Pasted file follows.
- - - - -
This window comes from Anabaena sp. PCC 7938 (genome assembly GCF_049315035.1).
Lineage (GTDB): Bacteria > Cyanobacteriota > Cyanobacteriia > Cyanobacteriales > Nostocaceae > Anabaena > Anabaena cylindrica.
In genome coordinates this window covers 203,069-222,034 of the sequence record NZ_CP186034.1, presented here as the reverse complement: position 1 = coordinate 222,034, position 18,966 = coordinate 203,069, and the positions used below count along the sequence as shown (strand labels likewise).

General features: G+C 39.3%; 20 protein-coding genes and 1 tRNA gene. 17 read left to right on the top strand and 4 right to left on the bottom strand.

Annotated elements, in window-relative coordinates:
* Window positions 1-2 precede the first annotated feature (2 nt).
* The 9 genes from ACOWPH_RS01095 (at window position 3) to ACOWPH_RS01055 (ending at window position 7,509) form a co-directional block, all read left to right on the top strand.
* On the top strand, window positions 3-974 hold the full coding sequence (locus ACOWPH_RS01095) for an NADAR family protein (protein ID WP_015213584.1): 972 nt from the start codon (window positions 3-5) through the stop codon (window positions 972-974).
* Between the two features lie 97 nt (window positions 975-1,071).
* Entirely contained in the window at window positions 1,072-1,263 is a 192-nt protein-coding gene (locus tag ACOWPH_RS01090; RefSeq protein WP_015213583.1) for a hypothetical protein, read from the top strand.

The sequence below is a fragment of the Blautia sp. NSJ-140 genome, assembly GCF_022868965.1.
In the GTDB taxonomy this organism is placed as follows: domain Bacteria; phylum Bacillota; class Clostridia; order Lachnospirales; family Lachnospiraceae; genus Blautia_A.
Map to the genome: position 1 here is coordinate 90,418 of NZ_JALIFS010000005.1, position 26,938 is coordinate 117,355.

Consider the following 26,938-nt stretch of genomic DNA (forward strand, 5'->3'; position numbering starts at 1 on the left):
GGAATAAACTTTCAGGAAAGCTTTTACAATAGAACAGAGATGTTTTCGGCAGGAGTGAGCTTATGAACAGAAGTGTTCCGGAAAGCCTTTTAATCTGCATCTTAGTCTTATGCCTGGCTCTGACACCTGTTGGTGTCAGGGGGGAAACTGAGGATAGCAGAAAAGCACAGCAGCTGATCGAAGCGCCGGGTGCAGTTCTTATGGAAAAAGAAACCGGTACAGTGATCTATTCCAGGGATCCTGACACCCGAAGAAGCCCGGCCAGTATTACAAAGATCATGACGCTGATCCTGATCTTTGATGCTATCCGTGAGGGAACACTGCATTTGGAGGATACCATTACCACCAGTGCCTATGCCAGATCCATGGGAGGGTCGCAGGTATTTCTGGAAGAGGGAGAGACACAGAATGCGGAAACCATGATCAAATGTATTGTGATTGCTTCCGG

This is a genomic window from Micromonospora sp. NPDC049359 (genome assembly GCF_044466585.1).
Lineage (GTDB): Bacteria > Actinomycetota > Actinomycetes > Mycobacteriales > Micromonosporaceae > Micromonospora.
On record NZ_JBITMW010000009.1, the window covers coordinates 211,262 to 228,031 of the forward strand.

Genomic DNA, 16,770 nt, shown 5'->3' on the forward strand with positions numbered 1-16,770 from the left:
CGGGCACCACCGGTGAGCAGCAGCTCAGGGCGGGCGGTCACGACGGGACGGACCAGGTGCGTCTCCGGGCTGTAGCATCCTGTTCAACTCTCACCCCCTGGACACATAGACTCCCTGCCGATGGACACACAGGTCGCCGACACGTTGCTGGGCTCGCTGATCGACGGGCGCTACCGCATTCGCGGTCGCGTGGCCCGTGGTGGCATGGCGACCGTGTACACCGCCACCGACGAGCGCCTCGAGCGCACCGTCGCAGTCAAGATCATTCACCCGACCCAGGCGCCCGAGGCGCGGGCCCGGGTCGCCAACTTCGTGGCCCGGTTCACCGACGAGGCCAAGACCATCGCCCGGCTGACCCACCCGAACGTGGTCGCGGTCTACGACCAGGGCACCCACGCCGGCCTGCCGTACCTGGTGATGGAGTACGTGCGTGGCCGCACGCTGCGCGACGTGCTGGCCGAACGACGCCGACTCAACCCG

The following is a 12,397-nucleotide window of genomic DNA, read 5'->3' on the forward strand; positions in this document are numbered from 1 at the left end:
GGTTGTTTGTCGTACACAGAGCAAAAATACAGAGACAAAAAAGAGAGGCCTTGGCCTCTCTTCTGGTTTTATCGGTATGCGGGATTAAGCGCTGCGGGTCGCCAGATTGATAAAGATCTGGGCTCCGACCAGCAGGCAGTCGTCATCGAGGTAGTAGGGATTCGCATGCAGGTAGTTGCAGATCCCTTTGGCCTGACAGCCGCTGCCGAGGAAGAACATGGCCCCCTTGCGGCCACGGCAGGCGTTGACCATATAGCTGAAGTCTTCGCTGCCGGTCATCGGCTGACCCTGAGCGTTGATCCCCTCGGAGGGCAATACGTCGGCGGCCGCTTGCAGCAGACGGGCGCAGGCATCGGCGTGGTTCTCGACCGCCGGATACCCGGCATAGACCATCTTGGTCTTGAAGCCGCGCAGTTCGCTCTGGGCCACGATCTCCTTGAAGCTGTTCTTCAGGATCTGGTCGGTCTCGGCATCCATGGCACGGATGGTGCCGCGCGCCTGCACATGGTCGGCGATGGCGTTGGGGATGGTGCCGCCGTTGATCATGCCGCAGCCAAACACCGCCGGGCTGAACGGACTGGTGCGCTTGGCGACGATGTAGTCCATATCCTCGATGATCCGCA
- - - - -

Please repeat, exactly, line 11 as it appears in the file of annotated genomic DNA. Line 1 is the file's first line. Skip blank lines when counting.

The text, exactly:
The sequence below is a fragment of the Blautia sp. NSJ-140 genome, assembly GCF_022868965.1.